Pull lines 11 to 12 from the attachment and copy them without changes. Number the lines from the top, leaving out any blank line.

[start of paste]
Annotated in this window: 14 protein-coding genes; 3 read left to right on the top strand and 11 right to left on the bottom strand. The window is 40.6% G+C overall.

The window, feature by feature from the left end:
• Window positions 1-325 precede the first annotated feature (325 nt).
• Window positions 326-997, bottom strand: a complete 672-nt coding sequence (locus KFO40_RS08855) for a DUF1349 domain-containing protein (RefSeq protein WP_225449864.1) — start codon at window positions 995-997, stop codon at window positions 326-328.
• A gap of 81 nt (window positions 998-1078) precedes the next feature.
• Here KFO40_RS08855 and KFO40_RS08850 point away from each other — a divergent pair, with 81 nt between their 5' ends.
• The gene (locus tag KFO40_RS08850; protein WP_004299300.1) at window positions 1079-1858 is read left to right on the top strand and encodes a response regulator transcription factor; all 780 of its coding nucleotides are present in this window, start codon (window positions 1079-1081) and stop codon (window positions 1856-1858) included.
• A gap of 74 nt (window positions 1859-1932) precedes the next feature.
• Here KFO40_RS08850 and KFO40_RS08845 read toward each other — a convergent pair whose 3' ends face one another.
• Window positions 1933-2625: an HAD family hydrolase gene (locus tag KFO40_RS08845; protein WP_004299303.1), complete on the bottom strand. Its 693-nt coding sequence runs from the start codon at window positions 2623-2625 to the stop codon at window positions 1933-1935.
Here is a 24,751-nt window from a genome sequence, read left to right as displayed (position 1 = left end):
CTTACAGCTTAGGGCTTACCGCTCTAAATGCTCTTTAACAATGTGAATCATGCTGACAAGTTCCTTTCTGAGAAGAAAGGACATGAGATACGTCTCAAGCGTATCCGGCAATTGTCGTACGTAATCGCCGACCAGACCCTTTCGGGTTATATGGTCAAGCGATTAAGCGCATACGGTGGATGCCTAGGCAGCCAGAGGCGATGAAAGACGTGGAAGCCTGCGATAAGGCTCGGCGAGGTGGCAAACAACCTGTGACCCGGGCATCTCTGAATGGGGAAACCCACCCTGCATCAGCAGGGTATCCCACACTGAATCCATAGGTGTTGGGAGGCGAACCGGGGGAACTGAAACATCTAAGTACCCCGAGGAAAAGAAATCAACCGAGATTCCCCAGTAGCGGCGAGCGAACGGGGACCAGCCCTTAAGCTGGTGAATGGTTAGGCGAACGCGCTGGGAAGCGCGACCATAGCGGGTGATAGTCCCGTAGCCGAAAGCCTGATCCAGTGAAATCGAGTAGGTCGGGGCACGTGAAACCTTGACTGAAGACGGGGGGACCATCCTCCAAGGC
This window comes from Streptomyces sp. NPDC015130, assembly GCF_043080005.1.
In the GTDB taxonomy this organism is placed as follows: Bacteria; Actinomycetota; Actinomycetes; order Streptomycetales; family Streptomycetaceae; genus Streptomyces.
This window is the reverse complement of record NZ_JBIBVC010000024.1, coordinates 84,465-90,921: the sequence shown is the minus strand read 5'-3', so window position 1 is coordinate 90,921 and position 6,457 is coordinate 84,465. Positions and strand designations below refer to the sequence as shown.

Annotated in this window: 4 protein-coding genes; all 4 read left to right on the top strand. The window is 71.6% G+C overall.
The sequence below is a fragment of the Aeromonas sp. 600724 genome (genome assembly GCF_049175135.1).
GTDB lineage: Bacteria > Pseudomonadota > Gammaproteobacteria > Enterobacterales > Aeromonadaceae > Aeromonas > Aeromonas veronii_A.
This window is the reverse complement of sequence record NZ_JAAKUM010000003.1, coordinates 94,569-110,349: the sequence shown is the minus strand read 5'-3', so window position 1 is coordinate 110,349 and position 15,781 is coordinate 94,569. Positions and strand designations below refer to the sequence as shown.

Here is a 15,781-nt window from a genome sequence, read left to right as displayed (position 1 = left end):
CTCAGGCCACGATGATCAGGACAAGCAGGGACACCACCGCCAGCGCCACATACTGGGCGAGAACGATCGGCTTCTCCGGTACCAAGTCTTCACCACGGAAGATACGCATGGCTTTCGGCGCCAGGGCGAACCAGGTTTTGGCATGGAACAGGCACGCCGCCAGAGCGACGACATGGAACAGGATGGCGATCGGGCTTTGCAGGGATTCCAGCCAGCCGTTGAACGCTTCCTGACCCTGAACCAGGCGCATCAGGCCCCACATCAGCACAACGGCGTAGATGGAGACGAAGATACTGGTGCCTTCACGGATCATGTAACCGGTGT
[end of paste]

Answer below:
Here is a 24,751-nt window from a genome sequence, read left to right as displayed (position 1 = left end):
CTTACAGCTTAGGGCTTACCGCTCTAAATGCTCTTTAACAATGTGAATCATGCTGACAAGTTCCTTTCTGAGAAGAAAGGACATGAGATACGTCTCAAGCGTATCCGGCAATTGTCGTACGTAATCGCCGACCAGACCCTTTCGGGTTATATGGTCAAGCGATTAAGCGCATACGGTGGATGCCTAGGCAGCCAGAGGCGATGAAAGACGTGGAAGCCTGCGATAAGGCTCGGCGAGGTGGCAAACAACCTGTGACCCGGGCATCTCTGAATGGGGAAACCCACCCTGCATCAGCAGGGTATCCCACACTGAATCCATAGGTGTTGGGAGGCGAACCGGGGGAACTGAAACATCTAAGTACCCCGAGGAAAAGAAATCAACCGAGATTCCCCAGTAGCGGCGAGCGAACGGGGACCAGCCCTTAAGCTGGTGAATGGTTAGGCGAACGCGCTGGGAAGCGCGACCATAGCGGGTGATAGTCCCGTAGCCGAAAGCCTGATCCAGTGAAATCGAGTAGGTCGGGGCACGTGAAACCTTGACTGAAGACGGGGGGACCATCCTCCAAGGC